What if people are judging me?

Published on October 14, 2019

The worry of what others think of you can lead to feelings of insecurity and fear.  Social anxiety is common and can be a minor annoyance or when more severe, lead to panic attacks.  The panic attacks can lead to more anxiety because of the fear of the judgement of having panic attacks.  When people feel like they are weird, abnormal or not enough, the tension gets stronger.  Here are some things to consider:

1. Everyone judges everyone.

The human brain loves to categorize and make connections.  When you first meet someone, you are looking at them, categorizing them, making mental connections to memories which all lead to a judgement.  The judgement is to keep you safe from getting harmed.  For example, you meet someone who looks like your ex that cheated on you.  Your brain might make a connection that says, “stay away from this person.”  Sometimes people might not like you because of your ethnicity, religion, culture, or because you remind them of someone else.  Not everyone is going to like you, that is normal and ok.

2. What are your judgements?

Be curious about your beliefs.  Who are you judging and why?  Are you negatively judging others to boost your self-esteem?  Are you comparing yourself to others?  Are you anxious because someone harmed you in the past?  In what ways are you judging yourself?  Becoming aware of your judgements will help you to become a more tolerant person towards yourself and towards others.

3. How do you feel about yourself?

What is your self-worth?  If you feel like you don’t measure up, or feel like you are a burden, you will expect everyone to feel that way about you.  You will look for words and cues that reinforce the way that you think about yourself.  You might only hear the negative things that people say about you and not acknowledge the compliments that people pay to you.

4. Face your fears.

Not facing your fears will only make the anxiety stronger.  Push yourself out of your comfort zone and place yourself in social situations.  If you have panic attacks, you might want to seek professional help first.

5. Relationship problems.

Some people have a challenging time relating to or making friends with others.  Some people struggle with understanding emotions and social cues.  Understanding emotions and social situations are something that can be learned.  Sometimes social anxiety creates insecurities within a relationship, leaving the relationship strained.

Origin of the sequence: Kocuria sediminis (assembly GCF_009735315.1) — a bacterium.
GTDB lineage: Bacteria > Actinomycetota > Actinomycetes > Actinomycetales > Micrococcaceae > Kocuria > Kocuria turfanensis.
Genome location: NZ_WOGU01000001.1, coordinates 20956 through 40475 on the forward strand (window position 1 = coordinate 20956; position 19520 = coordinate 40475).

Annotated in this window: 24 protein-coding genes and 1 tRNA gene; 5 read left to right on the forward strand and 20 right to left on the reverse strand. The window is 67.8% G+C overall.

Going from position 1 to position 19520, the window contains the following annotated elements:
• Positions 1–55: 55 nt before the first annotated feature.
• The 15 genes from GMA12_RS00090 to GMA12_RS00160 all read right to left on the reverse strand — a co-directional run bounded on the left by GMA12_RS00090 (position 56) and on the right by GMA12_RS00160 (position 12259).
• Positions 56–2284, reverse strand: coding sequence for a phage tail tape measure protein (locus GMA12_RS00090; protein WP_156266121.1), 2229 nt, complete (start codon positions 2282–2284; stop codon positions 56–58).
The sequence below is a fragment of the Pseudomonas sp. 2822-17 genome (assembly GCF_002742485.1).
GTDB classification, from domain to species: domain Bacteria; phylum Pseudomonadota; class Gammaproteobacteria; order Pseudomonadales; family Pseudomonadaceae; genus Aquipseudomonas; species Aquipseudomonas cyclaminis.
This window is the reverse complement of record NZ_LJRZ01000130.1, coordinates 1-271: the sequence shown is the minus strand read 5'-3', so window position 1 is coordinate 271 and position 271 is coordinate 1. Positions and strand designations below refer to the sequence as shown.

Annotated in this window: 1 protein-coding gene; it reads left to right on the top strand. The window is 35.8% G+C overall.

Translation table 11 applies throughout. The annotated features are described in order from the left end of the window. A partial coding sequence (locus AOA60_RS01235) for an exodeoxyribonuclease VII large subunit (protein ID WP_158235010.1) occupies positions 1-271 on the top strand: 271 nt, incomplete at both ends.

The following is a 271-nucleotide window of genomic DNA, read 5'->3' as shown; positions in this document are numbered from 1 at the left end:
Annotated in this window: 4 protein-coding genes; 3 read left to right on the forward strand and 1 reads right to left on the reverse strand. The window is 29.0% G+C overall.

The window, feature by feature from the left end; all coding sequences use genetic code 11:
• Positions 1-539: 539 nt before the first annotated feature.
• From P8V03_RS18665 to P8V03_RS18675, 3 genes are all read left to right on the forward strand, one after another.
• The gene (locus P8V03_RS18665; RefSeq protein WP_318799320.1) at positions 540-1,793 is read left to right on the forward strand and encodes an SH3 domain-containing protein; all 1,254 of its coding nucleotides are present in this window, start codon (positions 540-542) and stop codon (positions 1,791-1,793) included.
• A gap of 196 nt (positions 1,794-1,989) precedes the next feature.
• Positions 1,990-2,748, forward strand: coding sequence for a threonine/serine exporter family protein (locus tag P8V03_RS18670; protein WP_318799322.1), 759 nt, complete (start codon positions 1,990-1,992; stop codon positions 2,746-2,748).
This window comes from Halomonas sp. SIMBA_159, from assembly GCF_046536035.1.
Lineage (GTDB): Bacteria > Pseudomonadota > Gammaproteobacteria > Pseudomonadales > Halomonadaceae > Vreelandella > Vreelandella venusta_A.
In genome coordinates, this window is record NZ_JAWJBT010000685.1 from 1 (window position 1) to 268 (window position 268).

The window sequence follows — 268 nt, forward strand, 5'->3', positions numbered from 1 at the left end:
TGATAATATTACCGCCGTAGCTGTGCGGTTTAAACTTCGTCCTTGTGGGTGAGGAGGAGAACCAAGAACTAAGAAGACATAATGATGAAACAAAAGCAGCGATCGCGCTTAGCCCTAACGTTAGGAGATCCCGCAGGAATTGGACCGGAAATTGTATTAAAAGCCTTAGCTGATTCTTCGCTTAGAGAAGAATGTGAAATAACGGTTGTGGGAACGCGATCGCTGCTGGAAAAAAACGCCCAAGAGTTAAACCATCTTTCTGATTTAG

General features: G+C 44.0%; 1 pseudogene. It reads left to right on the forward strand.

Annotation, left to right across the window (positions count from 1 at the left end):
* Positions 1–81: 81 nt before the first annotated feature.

6. Reframe your negative thoughts.

When you notice yourself having negative thoughts that make you feel anxious or depressed, write them down.  Write the thoughts down and then reframe them.  What evidence do you have for the negative thought? What evidence do you have that the negative thinking isn’t real?

7. Coping with criticism.

There are two kinds of criticism, destructive and constructive.  Constructive criticism is meant to help you.  Destructive criticism is more about the other person than about you.  Destructive criticism often feels like an attack.  Destructive criticism is meant to devalue you for control or to help themselves feel secure.  Destructive criticism can be ignored, do not take it personally.


If you would like to set up an appointment to talk through any anxiety that you might be feeling, please contact me on +852 2521 4668 or email m.borschel@mindnlife.com. You can book a private or Skype session.

Photo by Ben White on Unsplash

Category(s):Anxiety, Relationships & Marriage, Social Anxiety / Phobia, Social Isolation

Written by:

Dr Monica Borschel

Dr Borschel specialises in Attachment and Loss. She is experienced in helping adults, teens, children, and families adjust to anxiety, trauma, abuse, divorce, separation, or loss of a loved one.

Dr. Borschel’s attachment-based psychodynamic therapy along with EMDR, enables her clients to find healing within themselves. In so doing, she can help adults, teens, and children to overcome grief, anxiety, trauma, neglect, emotional, verbal, physical abuse, and child abuse.

Furthermore, as an attachment specialist, she also helps individuals understand relationship patterns which prevent them from developing or maintaining healthy relationships. She is able to help reduce anxiety, insomnia, depression and promote confidence and self-esteem. This may include deciding what is in the best interest of the children during custody disputes, strengthening the relationship and communication between the parents and the children.

Dr. Borschel is originally from Salt Lake City, Utah, U.S.A. She graduated with her Masters in Clinical Psychology from Columbia University in New York City. She later moved to Hong Kong to pursue her doctorate at the University of Hong Kong in Social Work and Social Administration.

Registered Clinical Psychologist with The Hong Kong Society of Counseling and Psychology. Member of the American Psychological Association (APA), the American Counseling Association (ACA), The British Psychological Society (BPS), the Hong Kong Family Law Association (HKFLA) and EMDRIA certified therapist.

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